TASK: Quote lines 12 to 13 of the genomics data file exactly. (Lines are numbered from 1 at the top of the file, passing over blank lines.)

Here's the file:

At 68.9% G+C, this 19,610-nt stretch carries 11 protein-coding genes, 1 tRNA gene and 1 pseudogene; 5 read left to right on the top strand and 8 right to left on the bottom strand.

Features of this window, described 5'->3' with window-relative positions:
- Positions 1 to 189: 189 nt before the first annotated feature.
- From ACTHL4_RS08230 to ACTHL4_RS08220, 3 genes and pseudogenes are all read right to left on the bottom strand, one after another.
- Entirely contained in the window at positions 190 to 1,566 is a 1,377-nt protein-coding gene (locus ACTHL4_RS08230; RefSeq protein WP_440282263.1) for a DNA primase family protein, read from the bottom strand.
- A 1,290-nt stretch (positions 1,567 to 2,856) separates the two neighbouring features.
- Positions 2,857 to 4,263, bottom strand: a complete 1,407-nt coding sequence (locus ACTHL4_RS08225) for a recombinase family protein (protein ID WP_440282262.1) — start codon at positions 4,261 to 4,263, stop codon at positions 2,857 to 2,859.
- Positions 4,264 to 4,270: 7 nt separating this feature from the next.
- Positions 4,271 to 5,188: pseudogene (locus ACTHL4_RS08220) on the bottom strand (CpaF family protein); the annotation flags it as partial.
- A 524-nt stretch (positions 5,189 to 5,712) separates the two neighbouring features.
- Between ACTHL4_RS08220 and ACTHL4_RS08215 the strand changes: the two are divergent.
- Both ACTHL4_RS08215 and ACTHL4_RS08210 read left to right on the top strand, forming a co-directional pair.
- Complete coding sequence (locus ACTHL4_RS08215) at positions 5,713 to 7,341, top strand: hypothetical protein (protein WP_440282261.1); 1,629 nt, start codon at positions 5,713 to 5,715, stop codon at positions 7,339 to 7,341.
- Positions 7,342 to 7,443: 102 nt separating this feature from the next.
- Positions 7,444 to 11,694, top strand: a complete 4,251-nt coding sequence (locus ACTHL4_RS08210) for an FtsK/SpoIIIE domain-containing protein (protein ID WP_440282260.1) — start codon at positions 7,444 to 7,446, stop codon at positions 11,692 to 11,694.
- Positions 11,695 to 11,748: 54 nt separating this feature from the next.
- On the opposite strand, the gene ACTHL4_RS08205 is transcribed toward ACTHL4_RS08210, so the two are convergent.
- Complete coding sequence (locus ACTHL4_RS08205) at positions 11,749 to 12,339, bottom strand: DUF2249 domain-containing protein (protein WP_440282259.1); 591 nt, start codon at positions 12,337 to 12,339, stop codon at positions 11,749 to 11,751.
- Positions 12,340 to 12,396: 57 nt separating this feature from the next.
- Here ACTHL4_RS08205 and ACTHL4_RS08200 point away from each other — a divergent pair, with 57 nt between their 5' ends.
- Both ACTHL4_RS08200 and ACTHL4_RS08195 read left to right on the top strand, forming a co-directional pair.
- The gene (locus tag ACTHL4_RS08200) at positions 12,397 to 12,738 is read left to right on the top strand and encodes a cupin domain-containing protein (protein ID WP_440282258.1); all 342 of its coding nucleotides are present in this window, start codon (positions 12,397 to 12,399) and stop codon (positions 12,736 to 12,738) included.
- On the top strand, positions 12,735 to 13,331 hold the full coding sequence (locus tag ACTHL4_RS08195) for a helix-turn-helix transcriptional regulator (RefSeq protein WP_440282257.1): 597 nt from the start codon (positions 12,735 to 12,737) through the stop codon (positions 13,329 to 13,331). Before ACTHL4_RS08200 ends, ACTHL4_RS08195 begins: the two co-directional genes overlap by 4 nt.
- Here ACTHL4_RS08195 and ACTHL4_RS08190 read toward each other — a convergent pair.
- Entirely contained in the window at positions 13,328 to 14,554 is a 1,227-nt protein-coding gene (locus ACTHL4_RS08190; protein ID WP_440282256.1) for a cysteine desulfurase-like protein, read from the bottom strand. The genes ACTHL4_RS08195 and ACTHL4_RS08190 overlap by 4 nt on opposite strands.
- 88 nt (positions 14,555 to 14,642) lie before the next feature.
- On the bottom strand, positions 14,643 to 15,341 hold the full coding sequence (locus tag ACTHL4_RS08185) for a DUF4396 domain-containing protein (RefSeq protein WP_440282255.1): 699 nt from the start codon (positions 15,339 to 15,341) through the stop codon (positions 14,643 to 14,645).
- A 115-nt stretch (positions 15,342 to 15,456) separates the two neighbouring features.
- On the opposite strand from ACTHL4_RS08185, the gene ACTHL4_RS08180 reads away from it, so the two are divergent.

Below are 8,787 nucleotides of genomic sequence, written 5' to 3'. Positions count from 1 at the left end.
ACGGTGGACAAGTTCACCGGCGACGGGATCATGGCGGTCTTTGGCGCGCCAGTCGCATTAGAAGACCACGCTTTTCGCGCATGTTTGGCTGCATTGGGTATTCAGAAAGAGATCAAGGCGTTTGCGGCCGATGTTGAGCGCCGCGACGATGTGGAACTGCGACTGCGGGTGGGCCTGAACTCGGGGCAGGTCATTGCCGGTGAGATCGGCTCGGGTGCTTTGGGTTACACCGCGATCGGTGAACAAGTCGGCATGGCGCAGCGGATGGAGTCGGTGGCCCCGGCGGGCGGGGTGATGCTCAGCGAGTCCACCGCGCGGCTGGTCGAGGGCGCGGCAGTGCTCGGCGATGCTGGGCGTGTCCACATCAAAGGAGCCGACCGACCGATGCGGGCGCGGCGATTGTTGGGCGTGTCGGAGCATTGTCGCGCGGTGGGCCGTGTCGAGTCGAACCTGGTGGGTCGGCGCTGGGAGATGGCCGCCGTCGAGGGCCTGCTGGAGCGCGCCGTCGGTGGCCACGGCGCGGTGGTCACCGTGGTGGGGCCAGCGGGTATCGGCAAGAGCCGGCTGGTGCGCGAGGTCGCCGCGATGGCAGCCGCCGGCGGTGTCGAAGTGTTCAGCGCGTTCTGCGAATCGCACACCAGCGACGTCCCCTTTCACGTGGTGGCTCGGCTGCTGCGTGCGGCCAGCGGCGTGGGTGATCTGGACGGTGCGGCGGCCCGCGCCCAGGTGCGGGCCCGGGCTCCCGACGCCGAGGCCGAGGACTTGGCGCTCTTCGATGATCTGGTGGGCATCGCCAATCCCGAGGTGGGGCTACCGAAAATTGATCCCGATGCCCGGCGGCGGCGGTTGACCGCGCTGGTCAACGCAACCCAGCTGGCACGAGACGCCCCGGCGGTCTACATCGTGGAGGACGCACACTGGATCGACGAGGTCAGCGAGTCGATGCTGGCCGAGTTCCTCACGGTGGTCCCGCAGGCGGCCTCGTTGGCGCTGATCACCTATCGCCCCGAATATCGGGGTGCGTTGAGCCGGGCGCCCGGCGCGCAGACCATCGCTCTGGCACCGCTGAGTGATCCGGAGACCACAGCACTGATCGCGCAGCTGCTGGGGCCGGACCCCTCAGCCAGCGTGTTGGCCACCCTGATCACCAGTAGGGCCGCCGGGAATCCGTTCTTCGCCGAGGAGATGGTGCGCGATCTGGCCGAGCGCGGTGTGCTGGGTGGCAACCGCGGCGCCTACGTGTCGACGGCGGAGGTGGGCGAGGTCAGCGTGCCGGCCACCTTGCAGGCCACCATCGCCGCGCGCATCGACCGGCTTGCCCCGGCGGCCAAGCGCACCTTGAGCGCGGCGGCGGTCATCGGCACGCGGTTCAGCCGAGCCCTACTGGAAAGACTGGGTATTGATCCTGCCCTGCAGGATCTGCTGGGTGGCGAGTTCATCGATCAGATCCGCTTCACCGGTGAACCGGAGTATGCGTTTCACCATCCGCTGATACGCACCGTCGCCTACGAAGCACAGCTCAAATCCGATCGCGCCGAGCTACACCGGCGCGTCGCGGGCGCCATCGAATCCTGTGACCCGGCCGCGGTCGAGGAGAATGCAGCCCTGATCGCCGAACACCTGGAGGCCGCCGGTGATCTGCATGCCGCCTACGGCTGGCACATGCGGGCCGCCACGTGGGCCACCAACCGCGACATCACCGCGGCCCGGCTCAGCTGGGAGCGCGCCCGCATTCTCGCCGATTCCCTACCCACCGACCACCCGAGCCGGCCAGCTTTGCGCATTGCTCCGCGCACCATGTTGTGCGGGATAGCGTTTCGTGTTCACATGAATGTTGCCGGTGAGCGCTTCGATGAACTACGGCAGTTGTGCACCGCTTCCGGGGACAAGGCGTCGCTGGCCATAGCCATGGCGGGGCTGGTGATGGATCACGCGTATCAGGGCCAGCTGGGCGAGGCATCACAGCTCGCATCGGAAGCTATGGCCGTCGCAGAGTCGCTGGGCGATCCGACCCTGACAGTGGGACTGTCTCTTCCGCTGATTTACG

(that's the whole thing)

- Both ACTHL4_RS08215 and ACTHL4_RS08210 read left to right on the top strand, forming a co-directional pair.
- Complete coding sequence (locus ACTHL4_RS08215) at positions 5,713 to 7,341, top strand: hypothetical protein (protein WP_440282261.1); 1,629 nt, start codon at positions 5,713 to 5,715, stop codon at positions 7,339 to 7,341.